Few doubt the current Indian pace bowling attack’s ability to shake the best of batting line-ups. The last time they toured Australia, in 2018-19, the trio comprising Jasprit Bumrah, Mohammed Shami and Ishant Sharma took 48 wickets at an average of 21.6. While Cheteshwar Pujara’s batting provided the base, it was India’s pace bowling that sealed the series 2-1 in India’s favour, bowling out Australia seven times out of a possible eight in the series.
In the calendar year 2018, they took 136 wickets together, considered a record for a trio, trumping the haul of Michael Holding, Malcolm Marshall and Joel Garner (130 wickets in 1984). In fact, 45 of those 136 wickets came in the first three Tests in Australia in 2018.
However, there is one aspect where the present Indian bowling attack lack — the absence of a left-arm pace bowler.
In the first decade of this century, some of India’s best moments with the ball in Australia came through left-arm pace bowlers. Whether it was Zaheer Khan’s five-wicket haul at Brisbane that set the tone quite like Sourav Ganguly’s century there in 2003-04, or the twin strikes of Irfan Pathan at Sydney as he replaced an injured Zaheer later in that series or RP Singh running through Australia at Perth in 2007-08 after Pathan had scalped the openers. Ashish Nehra too took key wickets in the Adelaide Test of 2003-04 where Ajit Agarkar ran riot to help India win.
But as the second decade wore on, left-arm pacers kept disappearing with young options like Jaydev Unadkat, Khaleel Ahmed, Barinder Sran, Sreenath Aravind and domestic stars like Aniket Choudhary not stepping up to the plate. The current India squad has all right-arm pace bowlers and that sets them back in comparison to Australia, especially as Steven Smith and David Warner return to the Test squad after missing the 2018-19 series and the world No.3 Test batsman Marnus Labuschagne looks good.
“There is no doubt that the two teams are evenly matched when it comes to quality of pace bowling. India have a top-quality, world-class bowling line-up. But I think Australia will have a slight advantage as they are playing at home and they have a left-arm bowler in Mitchell Starc. A left-arm pace bowler provides variety, also the angle across the right-handed batsman. Though I think the advantage could only be slight, but there will be advantage for sure,” Irfan Pathan, who took part in the 2003-04 and 2007-08 Test series in Australia, told IANS.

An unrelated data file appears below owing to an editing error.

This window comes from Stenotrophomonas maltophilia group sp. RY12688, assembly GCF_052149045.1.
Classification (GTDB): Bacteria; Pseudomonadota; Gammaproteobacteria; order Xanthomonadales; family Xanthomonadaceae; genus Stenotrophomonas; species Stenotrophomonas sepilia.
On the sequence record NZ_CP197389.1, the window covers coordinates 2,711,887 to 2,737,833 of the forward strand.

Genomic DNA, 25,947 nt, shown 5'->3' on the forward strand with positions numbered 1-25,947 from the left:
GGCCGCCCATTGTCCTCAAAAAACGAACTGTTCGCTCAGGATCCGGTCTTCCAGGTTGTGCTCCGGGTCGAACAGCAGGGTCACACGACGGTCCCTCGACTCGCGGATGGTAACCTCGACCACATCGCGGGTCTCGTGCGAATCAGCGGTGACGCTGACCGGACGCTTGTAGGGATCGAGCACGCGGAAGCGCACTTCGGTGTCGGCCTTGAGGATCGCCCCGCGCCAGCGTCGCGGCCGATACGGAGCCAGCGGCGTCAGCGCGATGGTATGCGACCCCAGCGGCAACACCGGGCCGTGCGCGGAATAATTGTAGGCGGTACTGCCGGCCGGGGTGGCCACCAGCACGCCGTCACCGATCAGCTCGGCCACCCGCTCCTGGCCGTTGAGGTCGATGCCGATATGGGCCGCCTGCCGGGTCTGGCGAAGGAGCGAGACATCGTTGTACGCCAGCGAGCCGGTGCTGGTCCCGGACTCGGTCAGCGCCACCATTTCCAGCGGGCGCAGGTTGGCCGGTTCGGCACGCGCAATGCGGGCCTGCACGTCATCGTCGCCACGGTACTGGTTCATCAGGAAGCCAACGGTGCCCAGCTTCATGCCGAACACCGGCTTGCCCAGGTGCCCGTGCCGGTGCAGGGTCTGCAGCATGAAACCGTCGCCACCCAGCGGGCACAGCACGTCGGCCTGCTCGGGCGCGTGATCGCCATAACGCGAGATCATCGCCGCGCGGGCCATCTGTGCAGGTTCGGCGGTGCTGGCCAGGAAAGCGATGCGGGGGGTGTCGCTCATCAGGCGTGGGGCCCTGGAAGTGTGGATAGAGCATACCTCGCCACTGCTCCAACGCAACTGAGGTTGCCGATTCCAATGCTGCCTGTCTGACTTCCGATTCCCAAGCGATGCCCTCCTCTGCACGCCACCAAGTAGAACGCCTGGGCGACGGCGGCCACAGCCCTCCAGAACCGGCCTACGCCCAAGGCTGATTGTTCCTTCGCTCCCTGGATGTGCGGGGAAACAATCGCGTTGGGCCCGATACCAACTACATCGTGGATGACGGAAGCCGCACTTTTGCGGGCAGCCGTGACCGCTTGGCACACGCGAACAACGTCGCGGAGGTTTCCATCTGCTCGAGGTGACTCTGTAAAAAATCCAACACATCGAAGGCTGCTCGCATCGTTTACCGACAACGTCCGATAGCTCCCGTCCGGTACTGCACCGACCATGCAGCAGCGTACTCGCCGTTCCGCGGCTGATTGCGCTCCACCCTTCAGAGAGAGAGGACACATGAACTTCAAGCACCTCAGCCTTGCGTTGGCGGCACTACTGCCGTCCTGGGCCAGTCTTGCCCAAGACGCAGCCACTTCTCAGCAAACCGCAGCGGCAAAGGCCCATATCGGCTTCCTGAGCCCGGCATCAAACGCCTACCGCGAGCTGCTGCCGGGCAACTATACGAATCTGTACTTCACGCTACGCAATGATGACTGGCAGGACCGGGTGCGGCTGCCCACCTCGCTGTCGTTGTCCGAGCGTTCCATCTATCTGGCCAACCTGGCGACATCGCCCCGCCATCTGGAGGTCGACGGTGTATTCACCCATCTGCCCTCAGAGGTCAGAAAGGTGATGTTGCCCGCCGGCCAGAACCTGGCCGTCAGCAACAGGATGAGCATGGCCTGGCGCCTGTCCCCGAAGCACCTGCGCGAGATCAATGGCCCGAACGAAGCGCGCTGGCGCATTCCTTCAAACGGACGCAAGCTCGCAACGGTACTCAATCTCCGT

When it comes to numbers, both have done well in recent years.
Since January 1, 2018, Ishant has taken 71 wickets in 18 Tests, Shami 85 in 22 Tests and Bumrah 68 wickets in 14 Test matches. For Australia, Josh Hazlewood has picked 59 wickets in 16 matches, Pat Cummins 107 wickets in 21 matches while Mitchell Starc has taken 77 wickets in 18 Tests.
Starc’s show in the last series against India, in 2018-19, was below par as he collected just 13 wickets across four Tests at an average of 34.53.
But since that series, he has picked 45 wickets in eight Tests at an average of 18.42. Seven of those Tests though have been at home, against weaker batting sides like Pakistan, Sri Lanka and also New Zealand.
Importantly, against New Zealand, the best batting side among the above three, he picked just six wickets in two Tests at Melbourne and Sydney where India are due to play. His biggest match-haul against the Kiwis came at Perth where there is no Test for India this time. Starc has had success also at Brisbane where Virat Kohli-led India play the last Test.
India would only hope he doesn’t bring the angle and the bounce that got rid of Kane Williamson at Perth last summer into play this time. Williamson was forced to edge a delivery that moved away a bit and went to second slip. But will Starc be able to extract that bounce, movement at less helpful Adelaide, Melbourne and Sydney remains to be seen.